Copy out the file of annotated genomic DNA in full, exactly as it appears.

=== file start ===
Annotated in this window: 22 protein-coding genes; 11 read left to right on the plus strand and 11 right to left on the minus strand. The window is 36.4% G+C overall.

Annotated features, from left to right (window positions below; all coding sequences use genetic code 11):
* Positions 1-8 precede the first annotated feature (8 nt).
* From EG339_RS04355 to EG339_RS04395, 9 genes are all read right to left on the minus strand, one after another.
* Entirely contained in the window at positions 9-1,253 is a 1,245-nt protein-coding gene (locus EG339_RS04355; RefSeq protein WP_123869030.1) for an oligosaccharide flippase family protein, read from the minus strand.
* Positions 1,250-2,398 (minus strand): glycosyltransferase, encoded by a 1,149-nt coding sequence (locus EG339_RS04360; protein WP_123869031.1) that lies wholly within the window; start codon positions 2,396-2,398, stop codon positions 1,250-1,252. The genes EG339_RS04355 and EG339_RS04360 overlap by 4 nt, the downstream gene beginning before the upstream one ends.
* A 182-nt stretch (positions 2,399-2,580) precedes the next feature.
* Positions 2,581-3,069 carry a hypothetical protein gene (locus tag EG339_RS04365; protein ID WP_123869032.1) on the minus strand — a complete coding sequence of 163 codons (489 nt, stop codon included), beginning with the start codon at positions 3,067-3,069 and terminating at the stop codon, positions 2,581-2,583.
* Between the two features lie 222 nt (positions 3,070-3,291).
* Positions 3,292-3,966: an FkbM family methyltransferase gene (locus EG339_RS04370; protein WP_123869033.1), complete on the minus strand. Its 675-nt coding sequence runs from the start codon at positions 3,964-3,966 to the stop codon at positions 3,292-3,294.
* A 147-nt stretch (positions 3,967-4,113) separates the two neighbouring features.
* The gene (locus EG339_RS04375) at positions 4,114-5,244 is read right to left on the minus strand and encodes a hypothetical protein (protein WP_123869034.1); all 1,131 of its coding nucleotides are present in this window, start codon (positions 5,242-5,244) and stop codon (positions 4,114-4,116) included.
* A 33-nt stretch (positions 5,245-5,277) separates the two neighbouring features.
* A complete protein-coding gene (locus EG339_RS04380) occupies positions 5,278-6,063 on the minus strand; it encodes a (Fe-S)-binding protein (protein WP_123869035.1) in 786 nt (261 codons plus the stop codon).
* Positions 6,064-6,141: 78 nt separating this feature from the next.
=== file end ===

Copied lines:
Annotated in this window: 22 protein-coding genes; 11 read left to right on the plus strand and 11 right to left on the minus strand. The window is 36.4% G+C overall.

Annotated features, from left to right (window positions below; all coding sequences use genetic code 11):
* Positions 1-8 precede the first annotated feature (8 nt).
* From EG339_RS04355 to EG339_RS04395, 9 genes are all read right to left on the minus strand, one after another.
* Entirely contained in the window at positions 9-1,253 is a 1,245-nt protein-coding gene (locus EG339_RS04355; RefSeq protein WP_123869030.1) for an oligosaccharide flippase family protein, read from the minus strand.
* Positions 1,250-2,398 (minus strand): glycosyltransferase, encoded by a 1,149-nt coding sequence (locus EG339_RS04360; protein WP_123869031.1) that lies wholly within the window; start codon positions 2,396-2,398, stop codon positions 1,250-1,252. The genes EG339_RS04355 and EG339_RS04360 overlap by 4 nt, the downstream gene beginning before the upstream one ends.
* A 182-nt stretch (positions 2,399-2,580) precedes the next feature.
* Positions 2,581-3,069 carry a hypothetical protein gene (locus tag EG339_RS04365; protein ID WP_123869032.1) on the minus strand — a complete coding sequence of 163 codons (489 nt, stop codon included), beginning with the start codon at positions 3,067-3,069 and terminating at the stop codon, positions 2,581-2,583.
* Between the two features lie 222 nt (positions 3,070-3,291).
* Positions 3,292-3,966: an FkbM family methyltransferase gene (locus EG339_RS04370; protein WP_123869033.1), complete on the minus strand. Its 675-nt coding sequence runs from the start codon at positions 3,964-3,966 to the stop codon at positions 3,292-3,294.
* A 147-nt stretch (positions 3,967-4,113) separates the two neighbouring features.
* The gene (locus EG339_RS04375) at positions 4,114-5,244 is read right to left on the minus strand and encodes a hypothetical protein (protein WP_123869034.1); all 1,131 of its coding nucleotides are present in this window, start codon (positions 5,242-5,244) and stop codon (positions 4,114-4,116) included.
* A 33-nt stretch (positions 5,245-5,277) separates the two neighbouring features.
* A complete protein-coding gene (locus EG339_RS04380) occupies positions 5,278-6,063 on the minus strand; it encodes a (Fe-S)-binding protein (protein WP_123869035.1) in 786 nt (261 codons plus the stop codon).
* Positions 6,064-6,141: 78 nt separating this feature from the next.